## 23 March 2005

### Topological sort

This entry is still in the spirit of: "let's do some low level processing" inspired by reading SGB. I'll say again that I consider this type of programming "fun" but too risky for real programming. However the main difference is not that big as it might appear at first sight. In a real program I would use std::list to handle adjacency list but otherwise the code would be pretty similar.

The problem I try to solve is a slightly modified topological sort. We are given a graph in an adjacency list representation.

   6:struct Node;
7:
8:struct Transition {
9:    Transition* next;
10:    Node* dest;
11:};
12:
13:struct Node {
14:    ~Node() {
15:        Transition *p, *t = transitions;
16:        while (p = t->next) {
17:            delete t;
18:            t = p;
19:        }
20:    }
21:
22:    string name;
23:
24:    Node* rs; // right in stage list
25:    Node* ls; // left in stage list
26:    Node* next; // next in graph
27:    int tag;
28:    Transition* transitions;
29:};
30:
31:struct Graph {
32:    Graph() {
33:        nodes = new Node;
34:        nodes->ls = nodes->rs = nodes;
35:    }
36:
37:    ~Graph() {
38:        Node *p, *t = nodes;
39:        while (p = t->next) {
40:            delete t;
41:            t = p;
42:        }
43:    }
44:
45:    Node* nodes; // this is a dummy node
46:};
47:
48:struct Stage {
49:    Stage* next;
50:    Node*  n;
51:};


We want to partition the nodes of the graph in a list of "stages". Each stage is a list of nodes. We want that (1) if the graph contains an edge from s to d then stage[s] comes before stage[d] in the stage list and (2) the stage list is as short as possible. We can use a greedy approach. Why that works is a good exercise. The (untested :( ) code follows

  57:    Stage *r = new Stage, *pr = r; // r is a dummy
58:
59:    // Reset tags and construct initial list
60:    Node *n, *d;
61:    for (n = g.nodes->next; n; n = n->next) {
62:        n->tag = 0;
63:        (n->ls = g.nodes->ls)->rs = n;
64:        (n->rs = g.nodes)->ls = n;
65:    }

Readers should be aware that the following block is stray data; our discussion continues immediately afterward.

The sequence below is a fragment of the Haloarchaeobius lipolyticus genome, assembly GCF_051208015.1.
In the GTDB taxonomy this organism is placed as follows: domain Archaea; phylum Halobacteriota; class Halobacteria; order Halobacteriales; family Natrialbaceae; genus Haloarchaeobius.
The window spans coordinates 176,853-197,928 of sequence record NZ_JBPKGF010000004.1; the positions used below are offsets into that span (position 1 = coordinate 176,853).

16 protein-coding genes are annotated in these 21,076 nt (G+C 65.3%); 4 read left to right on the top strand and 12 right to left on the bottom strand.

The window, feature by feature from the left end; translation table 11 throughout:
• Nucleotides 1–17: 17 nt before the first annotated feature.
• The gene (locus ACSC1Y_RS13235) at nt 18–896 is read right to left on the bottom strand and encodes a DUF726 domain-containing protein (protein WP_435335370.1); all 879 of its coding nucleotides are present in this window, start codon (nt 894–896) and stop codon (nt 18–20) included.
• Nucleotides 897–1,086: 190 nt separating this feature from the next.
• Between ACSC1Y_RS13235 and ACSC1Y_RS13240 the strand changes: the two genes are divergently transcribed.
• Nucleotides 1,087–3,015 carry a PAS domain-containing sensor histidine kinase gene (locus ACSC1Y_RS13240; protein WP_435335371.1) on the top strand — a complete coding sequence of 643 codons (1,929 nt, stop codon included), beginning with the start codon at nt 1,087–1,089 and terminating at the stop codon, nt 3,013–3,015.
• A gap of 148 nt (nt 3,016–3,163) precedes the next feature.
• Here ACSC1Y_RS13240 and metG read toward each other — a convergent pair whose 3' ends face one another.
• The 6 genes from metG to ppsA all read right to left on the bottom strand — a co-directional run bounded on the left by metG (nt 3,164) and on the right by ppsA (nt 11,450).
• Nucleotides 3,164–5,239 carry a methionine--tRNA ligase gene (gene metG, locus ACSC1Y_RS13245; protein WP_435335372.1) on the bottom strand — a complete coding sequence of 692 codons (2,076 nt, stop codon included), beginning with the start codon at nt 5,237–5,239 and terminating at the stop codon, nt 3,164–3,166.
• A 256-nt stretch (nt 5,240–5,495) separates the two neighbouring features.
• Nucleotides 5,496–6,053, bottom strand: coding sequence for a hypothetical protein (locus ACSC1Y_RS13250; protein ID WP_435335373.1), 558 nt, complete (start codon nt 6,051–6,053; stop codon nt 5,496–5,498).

66:
67:    // Count inbound edges
68:    Transition* t;
69:    for (n = g.nodes->next; n; n = n->next) {
70:        for (t = n->transitions; t; t = t->next) {
71:            d = t->dest;
72:            ++(d->tag);
73:            d->ls->rs = d->rs;
74:            d->rs->ls = d->ls;
75:            d->ls = d->rs = d;
76:        }
77:    }
78:
79:    // NOTE: if there are cycles and there is no topological sort this
80:    // function will return an incomplete result
81:    while (g.nodes->ls != g.nodes) {
82:        // Remember the current stage
83:        pr->next = new Stage;
84:        pr = pr->next;
85:        pr->n = g.nodes->ls;
86:        g.nodes->ls->rs = g.nodes->rs;
87:        g.nodes->rs->ls = g.nodes->ls;
88:        g.nodes->rs = g.nodes->ls = g.nodes;
89:
90:        // Compute next stage
91:        n = pr->n;
92:        do {
93:            for (t = n->transitions; t; t = t->next) {
94:                d = t->dest;
95:                if (--(d->tag) == 0) {
96:                    (d->ls = g.nodes->ls)->rs = d;
97:                    (d->rs = g.nodes)->ls = d;
98:                }
99:            }
100:            n = n->rs;
101:        } while (n != pr->n);
102:    }
103:
104:    pr->next = NULL; // this is the last stage
105:
106:    // the result is r


#### 1 comment:

Anonymous said...

Your ~Node() doesn't delete the last Transisition in the list, because it only considers a Transition for deletion if its *next* pointer isn't NULL.